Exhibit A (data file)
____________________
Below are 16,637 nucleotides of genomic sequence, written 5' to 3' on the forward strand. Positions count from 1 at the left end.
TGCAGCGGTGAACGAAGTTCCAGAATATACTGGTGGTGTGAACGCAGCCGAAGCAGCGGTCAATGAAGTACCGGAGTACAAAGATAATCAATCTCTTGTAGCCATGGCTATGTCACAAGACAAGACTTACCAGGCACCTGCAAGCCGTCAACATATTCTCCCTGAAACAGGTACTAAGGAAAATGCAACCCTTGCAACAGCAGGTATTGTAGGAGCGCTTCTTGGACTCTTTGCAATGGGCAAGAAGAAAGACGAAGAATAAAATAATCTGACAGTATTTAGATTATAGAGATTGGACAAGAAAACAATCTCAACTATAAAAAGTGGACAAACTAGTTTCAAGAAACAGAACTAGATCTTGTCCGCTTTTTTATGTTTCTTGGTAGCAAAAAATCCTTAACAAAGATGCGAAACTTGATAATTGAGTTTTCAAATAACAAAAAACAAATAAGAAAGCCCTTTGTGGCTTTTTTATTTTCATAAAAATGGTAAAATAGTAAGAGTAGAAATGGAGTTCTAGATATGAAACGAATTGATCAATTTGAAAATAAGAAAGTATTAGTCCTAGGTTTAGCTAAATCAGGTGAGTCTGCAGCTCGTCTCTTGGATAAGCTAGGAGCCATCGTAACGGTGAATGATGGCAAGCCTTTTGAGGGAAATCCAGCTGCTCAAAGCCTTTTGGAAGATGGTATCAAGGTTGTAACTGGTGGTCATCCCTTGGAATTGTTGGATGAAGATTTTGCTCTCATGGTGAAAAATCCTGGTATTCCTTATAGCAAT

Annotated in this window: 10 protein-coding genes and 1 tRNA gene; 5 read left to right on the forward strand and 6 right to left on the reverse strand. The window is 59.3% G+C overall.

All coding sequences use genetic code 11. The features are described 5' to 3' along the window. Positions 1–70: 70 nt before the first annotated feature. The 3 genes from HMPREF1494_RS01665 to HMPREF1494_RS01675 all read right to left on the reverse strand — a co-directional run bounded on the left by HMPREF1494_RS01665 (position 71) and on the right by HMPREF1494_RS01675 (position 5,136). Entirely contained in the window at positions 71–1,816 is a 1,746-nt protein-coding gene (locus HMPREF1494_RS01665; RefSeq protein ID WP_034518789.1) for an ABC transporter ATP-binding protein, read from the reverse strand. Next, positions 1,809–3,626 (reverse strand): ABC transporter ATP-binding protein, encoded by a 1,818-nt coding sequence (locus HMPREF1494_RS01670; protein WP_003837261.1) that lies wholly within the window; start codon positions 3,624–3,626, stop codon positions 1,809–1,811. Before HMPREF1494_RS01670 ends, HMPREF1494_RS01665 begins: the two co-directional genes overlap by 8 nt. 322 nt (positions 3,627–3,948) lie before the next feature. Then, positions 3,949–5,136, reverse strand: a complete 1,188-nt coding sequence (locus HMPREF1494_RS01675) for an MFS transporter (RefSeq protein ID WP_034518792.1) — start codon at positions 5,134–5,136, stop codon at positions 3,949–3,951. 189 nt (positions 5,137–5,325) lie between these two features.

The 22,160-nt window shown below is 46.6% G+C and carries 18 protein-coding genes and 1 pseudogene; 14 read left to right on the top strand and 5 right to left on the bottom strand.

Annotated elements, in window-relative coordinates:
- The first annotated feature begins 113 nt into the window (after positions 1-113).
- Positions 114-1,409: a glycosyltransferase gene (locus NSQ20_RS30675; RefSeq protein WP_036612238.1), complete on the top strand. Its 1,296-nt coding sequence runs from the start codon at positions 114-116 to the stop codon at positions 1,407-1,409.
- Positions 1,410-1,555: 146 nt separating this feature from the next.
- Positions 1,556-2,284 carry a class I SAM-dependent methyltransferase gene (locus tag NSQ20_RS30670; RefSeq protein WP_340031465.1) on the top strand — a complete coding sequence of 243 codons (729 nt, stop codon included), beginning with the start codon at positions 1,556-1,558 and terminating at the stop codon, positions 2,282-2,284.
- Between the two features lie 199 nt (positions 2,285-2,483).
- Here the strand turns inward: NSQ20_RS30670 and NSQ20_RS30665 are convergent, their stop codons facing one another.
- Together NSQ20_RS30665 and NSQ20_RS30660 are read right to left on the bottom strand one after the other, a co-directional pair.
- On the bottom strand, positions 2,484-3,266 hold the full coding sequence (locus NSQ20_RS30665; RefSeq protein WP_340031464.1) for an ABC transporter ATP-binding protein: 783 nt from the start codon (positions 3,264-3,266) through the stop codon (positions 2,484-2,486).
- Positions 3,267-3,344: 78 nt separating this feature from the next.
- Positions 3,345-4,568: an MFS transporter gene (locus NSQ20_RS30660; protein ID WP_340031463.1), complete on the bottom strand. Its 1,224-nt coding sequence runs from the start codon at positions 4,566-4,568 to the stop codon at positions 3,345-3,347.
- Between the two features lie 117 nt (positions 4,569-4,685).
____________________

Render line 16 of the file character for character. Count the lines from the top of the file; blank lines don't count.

- Positions 3,345-4,568: an MFS transporter gene (locus NSQ20_RS30660; protein ID WP_340031463.1), complete on the bottom strand. Its 1,224-nt coding sequence runs from the start codon at positions 4,566-4,568 to the stop codon at positions 3,345-3,347.